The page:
Editorial

Editorial

Some recent items in the news:

Education officials in South Korea, as reported by BBC News on October 18, 2011, have decided that starting with the 2015 school year, all textbooks will be removed from classrooms in the country and all student resources will be digitized and accessed online.

Beverly Public School in Toronto, Ontario, has developed a program of learning where students with autism do their work on tablets (as reported on the program 60 Minutes on October 23, 2011). The program has seen a significant rise in the amount and quality of learning that these students have achieved.

The New York Times reported recently (September 3, 2011) that despite huge investments in technology and extensive computer use by students, schools in Kyrene School District in Arizona have seen test scores stagnate, while more traditional schools in the state have seen their scores rise.

The Globe and Mail reported (November 28, 2011) that at Okanagan Mission Secondary School in Kelowna, British Columbia, math students can watch their teacher present daily lessons on YouTube at home, allowing them to work one-on-one and in groups when they are at school.

The Hole in the Wall in India (The Globe and Mail, December 1, 2011) has mounted computers in the walls of buildings in several urban slums to make information available to students who cannot afford their own computers.

This list of examples of how technology has affected schools and learning could be extended indefinitely. Some of the examples are exciting, and some are discouraging, but there can be no doubt about the fact that the way learning happens has changed and continues to change dramatically. In this issue, we will examine some of those changes and consider how we might deal with them in our Christian schools, because it is clear that we are, and will continue to be, affected by them. For example, most parents and students will use the availability of technology as one standard for determining whether a school is an attractive place to learn. It is also becoming clear that technology can, in certain circumstances, be a significant factor in improving learning.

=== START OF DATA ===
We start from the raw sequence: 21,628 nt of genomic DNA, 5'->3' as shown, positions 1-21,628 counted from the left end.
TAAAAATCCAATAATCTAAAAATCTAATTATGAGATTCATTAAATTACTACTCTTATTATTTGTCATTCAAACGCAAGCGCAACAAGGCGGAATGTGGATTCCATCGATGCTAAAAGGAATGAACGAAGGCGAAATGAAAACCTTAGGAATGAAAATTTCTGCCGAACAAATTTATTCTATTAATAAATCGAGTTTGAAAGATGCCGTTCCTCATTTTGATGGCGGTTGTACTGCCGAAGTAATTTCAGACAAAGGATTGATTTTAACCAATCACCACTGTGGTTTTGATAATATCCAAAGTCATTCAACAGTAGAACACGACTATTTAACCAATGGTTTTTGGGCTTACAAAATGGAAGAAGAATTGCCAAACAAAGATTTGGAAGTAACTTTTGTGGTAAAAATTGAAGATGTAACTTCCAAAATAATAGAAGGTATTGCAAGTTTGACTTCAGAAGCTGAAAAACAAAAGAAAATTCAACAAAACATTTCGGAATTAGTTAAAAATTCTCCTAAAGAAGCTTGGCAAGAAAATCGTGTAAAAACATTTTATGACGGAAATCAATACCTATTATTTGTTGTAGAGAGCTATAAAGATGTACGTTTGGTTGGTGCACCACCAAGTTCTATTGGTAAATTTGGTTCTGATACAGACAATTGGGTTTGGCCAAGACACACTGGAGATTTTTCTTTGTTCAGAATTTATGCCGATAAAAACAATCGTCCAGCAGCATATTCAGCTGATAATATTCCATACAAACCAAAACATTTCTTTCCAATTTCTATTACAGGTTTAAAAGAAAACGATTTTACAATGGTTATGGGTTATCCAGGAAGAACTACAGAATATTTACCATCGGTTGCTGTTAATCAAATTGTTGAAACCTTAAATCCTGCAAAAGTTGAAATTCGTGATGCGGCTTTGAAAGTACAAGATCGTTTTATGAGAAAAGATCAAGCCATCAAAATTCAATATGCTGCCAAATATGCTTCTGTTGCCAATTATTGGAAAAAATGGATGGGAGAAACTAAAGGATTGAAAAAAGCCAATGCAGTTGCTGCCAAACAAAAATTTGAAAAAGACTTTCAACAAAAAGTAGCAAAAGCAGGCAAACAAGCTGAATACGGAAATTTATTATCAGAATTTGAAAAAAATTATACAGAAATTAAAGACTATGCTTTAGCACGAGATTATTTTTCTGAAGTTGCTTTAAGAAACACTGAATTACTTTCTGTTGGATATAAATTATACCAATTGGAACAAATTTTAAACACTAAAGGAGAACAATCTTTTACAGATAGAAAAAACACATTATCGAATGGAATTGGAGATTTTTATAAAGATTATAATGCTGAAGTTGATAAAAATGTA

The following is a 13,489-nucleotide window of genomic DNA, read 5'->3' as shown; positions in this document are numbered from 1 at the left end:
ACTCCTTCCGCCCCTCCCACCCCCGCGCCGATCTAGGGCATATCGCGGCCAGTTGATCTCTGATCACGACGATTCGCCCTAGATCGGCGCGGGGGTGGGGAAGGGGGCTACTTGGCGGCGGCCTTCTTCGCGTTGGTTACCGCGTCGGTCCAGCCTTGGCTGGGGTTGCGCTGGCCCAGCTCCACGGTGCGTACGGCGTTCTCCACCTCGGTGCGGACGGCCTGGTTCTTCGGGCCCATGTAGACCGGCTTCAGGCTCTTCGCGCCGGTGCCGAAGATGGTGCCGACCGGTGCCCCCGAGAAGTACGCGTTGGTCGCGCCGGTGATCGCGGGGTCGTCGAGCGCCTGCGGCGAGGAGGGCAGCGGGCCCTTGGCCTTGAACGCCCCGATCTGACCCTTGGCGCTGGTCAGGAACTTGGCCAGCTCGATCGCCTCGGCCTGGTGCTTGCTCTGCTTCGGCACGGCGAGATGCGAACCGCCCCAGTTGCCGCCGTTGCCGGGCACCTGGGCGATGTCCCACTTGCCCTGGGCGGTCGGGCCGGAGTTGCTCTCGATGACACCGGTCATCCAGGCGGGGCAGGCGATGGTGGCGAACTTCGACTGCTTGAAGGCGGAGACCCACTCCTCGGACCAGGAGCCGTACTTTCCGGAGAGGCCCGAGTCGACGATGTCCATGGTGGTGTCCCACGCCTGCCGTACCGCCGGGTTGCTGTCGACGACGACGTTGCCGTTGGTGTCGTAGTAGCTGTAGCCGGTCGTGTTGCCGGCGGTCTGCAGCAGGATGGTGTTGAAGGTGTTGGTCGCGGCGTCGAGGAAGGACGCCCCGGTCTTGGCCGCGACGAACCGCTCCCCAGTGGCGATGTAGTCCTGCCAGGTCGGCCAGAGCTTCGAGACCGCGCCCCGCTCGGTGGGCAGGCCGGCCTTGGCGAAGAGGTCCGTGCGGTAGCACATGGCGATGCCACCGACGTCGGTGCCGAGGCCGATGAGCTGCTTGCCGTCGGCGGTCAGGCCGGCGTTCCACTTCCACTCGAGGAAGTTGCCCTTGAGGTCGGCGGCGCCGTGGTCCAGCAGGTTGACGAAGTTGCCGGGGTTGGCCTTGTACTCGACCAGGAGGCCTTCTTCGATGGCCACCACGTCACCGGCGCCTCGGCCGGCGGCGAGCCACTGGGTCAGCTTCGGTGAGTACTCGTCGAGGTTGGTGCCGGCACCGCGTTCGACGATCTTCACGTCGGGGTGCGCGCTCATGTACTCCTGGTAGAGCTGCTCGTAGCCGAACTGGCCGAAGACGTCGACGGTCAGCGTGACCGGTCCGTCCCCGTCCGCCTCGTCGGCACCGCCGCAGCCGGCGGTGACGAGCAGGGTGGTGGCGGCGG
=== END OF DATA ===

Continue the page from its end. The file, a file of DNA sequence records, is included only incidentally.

Christian schools, however, face some significant challenges in this area. We are very aware of the costs of introducing significant technology into our classrooms and then keeping it up to date. The Arizona school district noted above has made an investment of $33 million in various technologies since 2005, and the projected cost of South Korea’s plan to digitize resources is $2 billion. Many of our schools struggle to manage their budgets. How will they manage these additional costs?

Perhaps of greater importance is the question of the very nature of the learning process. The introduction of technology into our schools changes the role of teachers and students. It changes the structure of the classrooms. It has expanded the quantity of information available to students and teachers enormously, and there is a growing awareness that it has an impact on brain function and learning. The day of the teacher as the source of all information is clearly long gone.

It is important that these challenges are seen as opportunities. While it is true that our schools are changing and will continue to do so, we will miss these opportunities if we see these changes as passing fads that can safely be ignored. It is better for us to examine these changes carefully, and understand how we can incorporate them by considering how we teach and how our students learn in ways that are authentic, that honor our mission and vision as Christian schools, and that preserve the commitment to communities of learning that we have always valued.